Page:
(commissioned for The New Media Reader, edited by Noah Wardrip-Fruin and Nick Montfort, The MIT Press, forthcoming).
New Media Field: a Short Institutional History
The appearance of New Media Reader is a milestone in the history a new field that, just a few years ago, was somewhat of a cultural underground. Before taking up the theoretical challenge of defining what new media actually is, as well as discussing the particular contributions this reader makes to answering this question, I would like very briefly to sketch the history of the field for the benefit of whose who are newcomers to it.
If we are to look at any modern cultural field sociologically, measuring its standing by the number and the importance of cultural institutions devoted to it such as museum exhibitions, festivals, publications, conferences, and so on, we can say that in the case of new media (understood as computer-based artistic activities) it took about ten years for it to move from cultural periphery to the mainstream. Although SIGGRAPH in the U.S. and Ars Electronica in Austria have already acted as annual gathering places of artists working with computers since the late 1970s, the new media field begins to take real shape only in the end of the 1980s. At the end of the 1990s new institutions devoted to the production and support for new media art are founded in Europe: ZKM in Karlsruhe (1989), New Media Institute in Frankfurt (1990) and ISEA (Inter-Society for the Electronic Arts) in the Netherlands (1990). (Jeffrey Shaw was appointed to be director of the part of ZKM focused on visual media while Frankfurt Institute was headed by Peter Weibel). In 1990 as well, Intercommunication Center in Tokyo begins its activities in new media art (it moves into its own building in 1997). Throughout the 1990s, Europe and Japan remained to be the best places to see new media work and to participate in high-level discussions of the new field. Festivals such as ISEA, Ars Electronica, DEAF have been required places of pilgrimage for interactive installation artists, computer musicians, choreographers working with computers, media curators, critics, and, since the mid 1990s, net artists.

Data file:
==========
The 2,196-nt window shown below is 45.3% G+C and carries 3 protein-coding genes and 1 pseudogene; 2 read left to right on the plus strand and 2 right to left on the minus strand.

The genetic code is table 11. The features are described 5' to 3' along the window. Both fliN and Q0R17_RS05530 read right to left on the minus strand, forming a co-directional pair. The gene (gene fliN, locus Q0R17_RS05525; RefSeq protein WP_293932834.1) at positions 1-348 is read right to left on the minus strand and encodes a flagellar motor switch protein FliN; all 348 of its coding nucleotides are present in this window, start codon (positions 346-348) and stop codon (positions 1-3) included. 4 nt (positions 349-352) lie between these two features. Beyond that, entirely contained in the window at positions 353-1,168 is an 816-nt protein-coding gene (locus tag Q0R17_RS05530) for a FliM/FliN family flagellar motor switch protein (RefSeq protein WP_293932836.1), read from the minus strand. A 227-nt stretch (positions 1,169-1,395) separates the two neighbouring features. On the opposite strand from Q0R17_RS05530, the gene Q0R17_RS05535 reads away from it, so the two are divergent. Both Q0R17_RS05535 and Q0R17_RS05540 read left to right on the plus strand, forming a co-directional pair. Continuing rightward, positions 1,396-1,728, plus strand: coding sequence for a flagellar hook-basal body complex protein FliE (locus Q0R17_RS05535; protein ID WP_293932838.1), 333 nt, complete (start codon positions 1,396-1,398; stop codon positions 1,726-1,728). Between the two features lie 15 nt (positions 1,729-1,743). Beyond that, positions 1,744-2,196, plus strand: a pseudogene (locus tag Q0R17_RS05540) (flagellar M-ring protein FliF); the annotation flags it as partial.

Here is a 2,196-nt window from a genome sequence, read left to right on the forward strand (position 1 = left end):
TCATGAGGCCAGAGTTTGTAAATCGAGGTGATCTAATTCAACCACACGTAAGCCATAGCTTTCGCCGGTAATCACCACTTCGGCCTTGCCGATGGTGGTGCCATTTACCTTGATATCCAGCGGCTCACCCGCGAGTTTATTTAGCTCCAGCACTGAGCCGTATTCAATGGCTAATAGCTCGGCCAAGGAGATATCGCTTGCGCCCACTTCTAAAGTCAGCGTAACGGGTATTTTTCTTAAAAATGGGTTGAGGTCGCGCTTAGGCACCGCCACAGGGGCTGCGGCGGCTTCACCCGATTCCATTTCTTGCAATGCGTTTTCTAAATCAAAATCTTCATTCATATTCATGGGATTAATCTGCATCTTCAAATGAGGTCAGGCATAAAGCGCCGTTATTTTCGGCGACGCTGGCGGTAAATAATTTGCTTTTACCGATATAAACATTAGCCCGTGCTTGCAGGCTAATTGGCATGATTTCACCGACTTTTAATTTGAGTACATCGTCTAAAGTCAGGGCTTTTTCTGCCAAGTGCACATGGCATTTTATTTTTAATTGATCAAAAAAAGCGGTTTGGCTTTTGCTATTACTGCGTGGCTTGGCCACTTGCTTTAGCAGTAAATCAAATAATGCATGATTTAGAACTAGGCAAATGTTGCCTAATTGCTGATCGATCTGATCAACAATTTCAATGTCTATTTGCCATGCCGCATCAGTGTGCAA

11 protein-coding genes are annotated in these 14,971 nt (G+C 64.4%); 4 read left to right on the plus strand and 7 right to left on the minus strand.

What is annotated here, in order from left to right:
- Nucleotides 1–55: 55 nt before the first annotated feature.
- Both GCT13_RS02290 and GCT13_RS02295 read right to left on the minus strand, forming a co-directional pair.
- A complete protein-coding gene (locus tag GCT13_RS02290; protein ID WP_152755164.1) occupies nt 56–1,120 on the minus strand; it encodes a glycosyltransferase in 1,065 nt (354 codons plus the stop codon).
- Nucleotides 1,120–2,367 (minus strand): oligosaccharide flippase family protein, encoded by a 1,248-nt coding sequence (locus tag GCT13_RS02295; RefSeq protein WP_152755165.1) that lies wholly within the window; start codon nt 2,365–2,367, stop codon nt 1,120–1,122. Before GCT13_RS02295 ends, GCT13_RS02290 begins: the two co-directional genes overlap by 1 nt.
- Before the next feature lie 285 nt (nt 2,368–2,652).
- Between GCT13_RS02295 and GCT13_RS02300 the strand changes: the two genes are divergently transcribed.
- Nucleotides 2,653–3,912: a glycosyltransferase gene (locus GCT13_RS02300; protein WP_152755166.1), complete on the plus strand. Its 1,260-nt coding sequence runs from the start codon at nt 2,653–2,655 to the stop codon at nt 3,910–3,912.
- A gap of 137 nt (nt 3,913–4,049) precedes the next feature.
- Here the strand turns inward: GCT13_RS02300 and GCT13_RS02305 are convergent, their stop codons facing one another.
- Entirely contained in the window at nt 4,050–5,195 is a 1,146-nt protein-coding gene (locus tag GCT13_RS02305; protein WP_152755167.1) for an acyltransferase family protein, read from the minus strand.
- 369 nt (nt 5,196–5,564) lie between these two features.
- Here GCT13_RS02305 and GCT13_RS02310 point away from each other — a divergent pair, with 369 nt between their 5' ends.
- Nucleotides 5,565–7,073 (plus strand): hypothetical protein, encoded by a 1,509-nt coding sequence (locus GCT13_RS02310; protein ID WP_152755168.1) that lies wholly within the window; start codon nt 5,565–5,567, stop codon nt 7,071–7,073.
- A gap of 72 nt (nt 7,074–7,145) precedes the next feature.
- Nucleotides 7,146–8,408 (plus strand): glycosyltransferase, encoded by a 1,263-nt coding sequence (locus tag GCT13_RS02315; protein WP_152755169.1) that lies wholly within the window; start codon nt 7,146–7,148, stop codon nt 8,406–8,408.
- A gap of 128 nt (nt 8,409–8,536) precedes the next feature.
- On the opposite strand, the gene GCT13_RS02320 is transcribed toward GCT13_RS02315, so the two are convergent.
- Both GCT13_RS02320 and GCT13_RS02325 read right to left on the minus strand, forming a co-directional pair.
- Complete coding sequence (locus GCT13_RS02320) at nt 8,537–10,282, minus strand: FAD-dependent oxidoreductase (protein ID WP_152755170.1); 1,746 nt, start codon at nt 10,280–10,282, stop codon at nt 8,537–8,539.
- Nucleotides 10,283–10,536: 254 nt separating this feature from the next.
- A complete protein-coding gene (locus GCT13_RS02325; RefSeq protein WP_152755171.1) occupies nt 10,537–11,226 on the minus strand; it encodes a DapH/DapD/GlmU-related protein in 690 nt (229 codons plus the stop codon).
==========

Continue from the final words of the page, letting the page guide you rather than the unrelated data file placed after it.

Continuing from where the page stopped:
As it was often the case throughout the twentieth century, countries other than the States would be first to critically engage with new technologies developed and deployed in the U.S. There are a few ways to explain this phenomenon. Firstly, the speed with which new technologies are assimilated in the U.S. makes them “invisible” almost overnight: they become an assumed part of the everyday existence, something which does not seem to require much reflection about. The more slow speed of assimilation and the higher cost gives other countries more time to reflect upon new technologies, as it was the case with new media and the Internet in the 1990s. In the case of Internet, by the end of the 1990s it became as commonplace in the U.S. as the telephone, while in Europe Internet still remained a phenomenon to reflect upon, both for economic reasons (in the U.S. subscribers would play very low monthly flat fee; in Europe they had to pay by the minute) and for cultural reasons (more skeptical attitude towards new technologies in many European countries which slows down their assimilation). (So when in the early 1990s Soros Foundation has set up contemporary art centers throughout the Eastern Europe, it wisely gave them a mandate to focus their activities on new media art, both in order to support younger artists who had difficulty getting around the more established “art mafia” in these countries; and also in order to introduce general public to the Internet.)
Secondly, we can explain the slowness of the U.S. engagement with new media art during the 1990s by the very minimal level of the public support for the arts there. In Europe, Japan, and Australia, festivals for media and new media art such as the ones I mentioned above, the commissions for artists to create such work, exhibition catalogs and other related cultural activities were funded by the governments. In the U.S. the lack of government funding for the arts left only two cultural players which economically could have supported creative work in new media: anti-intellectual, market and cliché driven commercial mass culture and equally commercial art culture (i.e., the art market). For different reasons, neither of these players would support new media art nor would it foster intellectual discourse about it. Out of the two, commercial culture (in other words, culture designed for mass audiences) has played a more progressive role in adopting and experimenting with new media, even though for obvious reasons the content of commercial new media products had severe limits. Yet without commercial culture we would not have computer games using Artificial Intelligence programming, network-based multimedia, including various Web plug-ins which enable distribution of music, moving images and 3-D environment over the Web, sophisticated 3-D modeling, animation and rendering tools, database-driven Web sites, CD-ROMs, DVD, and other storage formats, and most other advanced new media technologies and forms.